Waiting on the Fall Salmon and Trout Run

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Fishcation Success. George Liset is pictured in Pittsburg. Reed Liset photo


    Like so many expectant fathers waiting on the birth of a child, local fly fishers are waiting for the Fall Salmon and Trout runs up the rivers. I have been haunting the tributaries that flow into Lake Winnipesaukee looking for any signs of movement. One of the days that I was fishing one of those tributaries I had no less than ten guys ask me if I had seen anything. “Not yet, but any day soon,” I replied.

     I have been fishing the rivers around the lake two or three times a week this last month, waiting and waiting for their arrival, along with a hundred other fly fishers.  There is an immediacy to our waiting since the rivers close at the end of the month. If you enjoy seeing adults cry, just head to the lake October 31 if the fish haven’t arrived.

    On my most recent trip up to the lake, I found a group of “Old Timers” and fly fishers pondering the arrival of Salmon. We need some heavy rains and colder water was the consensus. One mentioned that one year they didn’t arrive until almost the fifteenth of November, which was followed by a chorus of moans. On that note I headed up-river to try my luck.

    I decided to start nymphing a section of the river I have had some luck on. I tied on a size 16 tungsten Pheasant Tail with a size 18 Perdigon dropper. I kept my eye on the water looking for any trout that might be swimming behind a rock or by some under-cut on the far bank. Nothing seemed to be moving. I caught an occasional Perch and River Dace. I kept my eye on the water looking for any Salmon or trout swimming  behind a rock or by some under-cut on the far bank. Nothing seemed to be moving. I caught my occasional Perch or Sunfish, but that was it.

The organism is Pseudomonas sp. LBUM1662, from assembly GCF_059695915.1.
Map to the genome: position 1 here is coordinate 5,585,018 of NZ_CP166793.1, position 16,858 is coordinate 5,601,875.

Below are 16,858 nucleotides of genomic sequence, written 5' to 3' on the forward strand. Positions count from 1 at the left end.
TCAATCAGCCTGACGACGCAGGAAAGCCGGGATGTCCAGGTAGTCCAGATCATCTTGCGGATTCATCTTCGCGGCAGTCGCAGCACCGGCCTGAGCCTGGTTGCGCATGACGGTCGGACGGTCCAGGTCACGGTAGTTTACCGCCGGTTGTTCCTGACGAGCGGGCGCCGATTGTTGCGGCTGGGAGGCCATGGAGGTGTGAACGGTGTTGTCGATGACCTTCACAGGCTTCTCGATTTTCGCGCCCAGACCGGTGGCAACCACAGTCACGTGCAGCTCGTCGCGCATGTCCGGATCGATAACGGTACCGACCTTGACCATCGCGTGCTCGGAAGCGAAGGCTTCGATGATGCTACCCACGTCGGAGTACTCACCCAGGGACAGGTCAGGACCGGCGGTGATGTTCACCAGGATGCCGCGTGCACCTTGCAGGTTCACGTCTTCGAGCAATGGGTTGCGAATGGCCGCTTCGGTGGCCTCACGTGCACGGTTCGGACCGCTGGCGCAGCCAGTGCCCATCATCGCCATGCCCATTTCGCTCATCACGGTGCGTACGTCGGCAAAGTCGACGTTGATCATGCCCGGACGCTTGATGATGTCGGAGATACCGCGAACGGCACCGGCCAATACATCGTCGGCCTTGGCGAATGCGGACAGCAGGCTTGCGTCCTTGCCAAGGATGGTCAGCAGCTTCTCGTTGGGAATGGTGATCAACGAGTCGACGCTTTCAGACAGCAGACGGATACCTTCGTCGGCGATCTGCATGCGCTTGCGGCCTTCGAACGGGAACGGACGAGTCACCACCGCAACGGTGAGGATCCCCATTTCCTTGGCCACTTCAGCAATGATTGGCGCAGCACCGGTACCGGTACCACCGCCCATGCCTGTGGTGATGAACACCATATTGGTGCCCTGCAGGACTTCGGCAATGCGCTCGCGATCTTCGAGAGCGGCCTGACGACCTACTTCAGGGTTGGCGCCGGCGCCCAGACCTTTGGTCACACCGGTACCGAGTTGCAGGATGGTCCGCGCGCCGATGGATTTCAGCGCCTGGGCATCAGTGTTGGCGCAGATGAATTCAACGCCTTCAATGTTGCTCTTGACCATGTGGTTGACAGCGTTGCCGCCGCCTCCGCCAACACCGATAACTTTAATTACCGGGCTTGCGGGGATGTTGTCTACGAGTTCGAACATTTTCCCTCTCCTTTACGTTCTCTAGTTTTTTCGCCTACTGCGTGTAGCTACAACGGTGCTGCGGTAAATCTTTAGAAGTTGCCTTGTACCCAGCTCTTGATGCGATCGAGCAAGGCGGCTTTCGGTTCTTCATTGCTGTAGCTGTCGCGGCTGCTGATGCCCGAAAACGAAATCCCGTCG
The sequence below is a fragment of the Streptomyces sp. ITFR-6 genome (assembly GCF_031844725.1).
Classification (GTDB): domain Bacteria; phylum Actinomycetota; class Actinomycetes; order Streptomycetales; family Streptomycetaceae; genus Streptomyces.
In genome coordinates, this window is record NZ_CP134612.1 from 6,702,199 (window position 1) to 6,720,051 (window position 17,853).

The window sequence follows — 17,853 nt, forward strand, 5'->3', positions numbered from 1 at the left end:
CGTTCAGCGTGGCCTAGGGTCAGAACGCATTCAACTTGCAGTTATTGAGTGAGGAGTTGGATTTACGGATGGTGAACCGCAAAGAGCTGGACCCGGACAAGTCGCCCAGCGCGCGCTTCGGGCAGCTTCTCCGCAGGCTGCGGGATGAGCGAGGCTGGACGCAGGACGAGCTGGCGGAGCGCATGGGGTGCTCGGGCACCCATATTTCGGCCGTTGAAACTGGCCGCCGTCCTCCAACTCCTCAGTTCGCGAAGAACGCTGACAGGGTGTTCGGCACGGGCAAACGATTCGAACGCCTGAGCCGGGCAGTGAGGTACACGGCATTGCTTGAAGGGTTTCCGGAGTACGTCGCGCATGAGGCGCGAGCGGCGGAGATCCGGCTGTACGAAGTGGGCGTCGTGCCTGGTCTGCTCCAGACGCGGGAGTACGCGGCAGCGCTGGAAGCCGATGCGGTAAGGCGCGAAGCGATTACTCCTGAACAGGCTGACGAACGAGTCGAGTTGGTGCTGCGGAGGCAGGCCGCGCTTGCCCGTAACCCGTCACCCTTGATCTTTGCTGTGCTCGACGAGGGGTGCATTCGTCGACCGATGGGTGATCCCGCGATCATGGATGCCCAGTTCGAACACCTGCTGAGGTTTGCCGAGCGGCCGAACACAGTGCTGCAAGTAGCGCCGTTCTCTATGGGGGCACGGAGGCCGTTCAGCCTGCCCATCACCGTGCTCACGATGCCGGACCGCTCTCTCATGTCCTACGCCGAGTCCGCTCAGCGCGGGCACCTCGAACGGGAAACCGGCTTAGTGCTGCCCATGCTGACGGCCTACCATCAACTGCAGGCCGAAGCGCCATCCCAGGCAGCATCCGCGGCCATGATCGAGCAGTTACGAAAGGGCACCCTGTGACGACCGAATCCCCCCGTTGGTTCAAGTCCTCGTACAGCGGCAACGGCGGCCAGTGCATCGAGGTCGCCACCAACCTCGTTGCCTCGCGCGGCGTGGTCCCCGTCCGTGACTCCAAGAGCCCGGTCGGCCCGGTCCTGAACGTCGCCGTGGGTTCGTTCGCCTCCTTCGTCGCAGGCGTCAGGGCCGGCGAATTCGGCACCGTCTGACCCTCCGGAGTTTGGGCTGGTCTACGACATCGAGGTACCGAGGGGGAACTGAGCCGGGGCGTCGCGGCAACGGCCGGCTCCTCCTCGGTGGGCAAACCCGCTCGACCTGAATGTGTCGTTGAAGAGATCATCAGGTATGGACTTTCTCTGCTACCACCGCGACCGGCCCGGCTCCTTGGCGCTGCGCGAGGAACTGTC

I decided to swing some streamers, so I tied on an orange Wooly Bugger and fished an area that the bigger Salmon and Trout like to hang.As I walked past a young fisherman he pulled in a nice 16” Rainbow Trout with beautiful fall colors.So I was hopeful that the bigger fish were beginning to come up river.

    As I was casting, a voice from behind asked how I was doing? I turned around to see my friend, Officer Ronald Arsenault from New Hampshire Fish and Game as well as Northwoods Law fame. He checked my fly to make sure the barb was crimped, since the water I was fishing was Catch and Release Only.

    I asked him if the reason he was checking my fly was to let the other guys know what fly wasn’t working. He laughed. We had a nice conversation concerning the Powder Mill Hatchery by Merrymeeting Lake. Officer Arsenault mentioned that the hatchery wasn’t running at full capacity and that it was going to take a big chunk of money for a new filtration system in order get it up and running.

    Funding for New Hampshire Fish and Game has always been an issue it seems. They are always looking for ways to generate revenue without burdening the taxpayers. I mentioned that a bake sale was probably not an option. I have always thought that the state of New Hampshire should change the state motto to “Do A Lot With A Little.” That seems to be the New Hampshire way.

    As I headed back to my truck for the day, there was a different group of guys checking out the river and opining about the arrival of the Salmon and Trout. I had told them I had just talked to Fish and Game and that he said the State biologists didn’t think the fish would be up for two more weeks. You should have seen those guys cry.

George Liset of Dover is an award-winning outdoor writer and avid fly fisherman who shares insights of his time on the water exploring New Hampshire streams and rivers as well of those around New England. George is a graduate of Wheaton College, Illinois, and the University of New Hampshire. His column Writing on the Fly has been honored by the New England Press Association and the New Hampshire Press Association.

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